Have a Compassionate Thanksgiving
Instead of cooking meals only for Steve and me, I prepared enough for everyone and let them decide on their own that vegan-friendly food is not that unusual. This past year, I made it a mission to expand my cooking horizon and try new recipes several times per week. I want to create a variety of dishes to where they would say, “Wow! That’s vegan?” Even with that, we all eat fruits and vegetables, grains, nuts, and beans. Vegans just refrain from eating animal products. In reality, there isn’t much of a difference in what we eat. Yes, we make and eat vegan-friendly meat and cheese, but anyone can eat those items – they aren’t just for vegans.
Here are few things I learned to make any family gathering or holiday less stressful:
- Answer their questions openly and honestly.
- Bring or make food that you truly enjoy and want to share with your family and friends. Food can be a creative outlet and a way to express your love. Be passionate about what you make.
- Be a role model for your cause. You may think you are not making an impression or impact, but you are.
- Don’t judge. I remember before I became a vegetarian and then a vegan, I had the same questions and concerns. Remember, they are questions out of curiosity, concern, and love. Even the questions from your Uncle who will start making fun of your new choices. He is just trying to understand.
Above all, remember that the holidays are about enjoying the company of your family and friends, supporting loved ones in good and bad times, and building relationships. Relax, be yourself, and have fun!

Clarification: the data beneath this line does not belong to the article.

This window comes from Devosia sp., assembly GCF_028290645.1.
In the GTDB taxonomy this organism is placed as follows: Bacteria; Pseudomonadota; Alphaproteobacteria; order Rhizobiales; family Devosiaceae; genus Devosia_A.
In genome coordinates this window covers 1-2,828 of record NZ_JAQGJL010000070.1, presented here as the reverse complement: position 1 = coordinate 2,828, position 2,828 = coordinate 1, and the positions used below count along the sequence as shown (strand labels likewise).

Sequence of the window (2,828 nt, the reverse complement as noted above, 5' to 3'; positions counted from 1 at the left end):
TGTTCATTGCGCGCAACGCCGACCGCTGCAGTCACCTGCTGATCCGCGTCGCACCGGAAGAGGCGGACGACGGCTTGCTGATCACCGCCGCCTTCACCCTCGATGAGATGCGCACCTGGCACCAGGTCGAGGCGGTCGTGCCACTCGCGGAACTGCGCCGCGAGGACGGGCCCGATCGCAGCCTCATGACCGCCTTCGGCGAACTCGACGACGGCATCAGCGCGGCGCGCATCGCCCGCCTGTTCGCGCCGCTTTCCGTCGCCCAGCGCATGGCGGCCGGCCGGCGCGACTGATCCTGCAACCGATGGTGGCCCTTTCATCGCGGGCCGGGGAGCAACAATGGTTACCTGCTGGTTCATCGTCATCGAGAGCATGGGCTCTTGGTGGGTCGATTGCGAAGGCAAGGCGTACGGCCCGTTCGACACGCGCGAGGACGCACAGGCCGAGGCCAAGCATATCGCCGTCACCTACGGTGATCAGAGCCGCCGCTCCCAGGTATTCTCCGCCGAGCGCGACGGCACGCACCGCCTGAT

Nuggets of Compassion
It’s estimated that nearly 46 million turkeys are farmed and killed for Thanksgiving dinner each year. They are forced to live in extremely cramped buildings, never seeing daylight or having fresh air. Farm Sanctuary states, “The incredible stress of being overcrowded on factory farms can cause turkeys to injure each other with sharp beaks and toes. Rather than give the birds more space, producers commonly address the issue by cutting off portions of turkeys’ beaks and toes with shears, a hot blade, or a high-voltage electrical current. These painful mutilations, which are inflicted on newly hatched baby turkeys, are unaccompanied by any pain relief or anesthetic.”
Instead of celebrating Thanksgiving by cooking a turkey this year, celebrate life by trying one of the many animal-friendly Thanksgiving meals below!
Here are a few vegan recipe suggestions for your Thanksgiving:
Visit my Holiday Meals board on Pinterest for more ideas! Not all the recipes are completely vegan, but they are more of inspiration that I can veganize. Make these recipes your own and alter them to fit your taste. Feel free to contact me if you have any questions about the recipes or how to make them vegan! Happy Thanksgiving!
*Note – not all sugar is vegan! I was surprised when I learned this fact. Most refined sugar is processed through animal bone char. The bone char removes impurities in the sugar and the color. This goes for brown sugar as well. Brown sugar is refined sugar that has molasses added to it. The following companies do not use bone char to process the sugar – Imperial Sugar, Wholesome!, C&H Sugar Company, Refined Sugar, Inc., Western Sugar, Florida Crystals Corp, and Michigan Sugar Company.
Hi! I am Kristy. I live in Vancouver, Washington with my husband, Steve, three companion cats and one guinea pig. I became a vegetarian in 2012 and have been vegan since 2014. Since 2012, I have opened myself up to new experiences and new ways of thinking. I earned a Master of Arts in Humane Education through the Institute for Humane Education. Find out more >>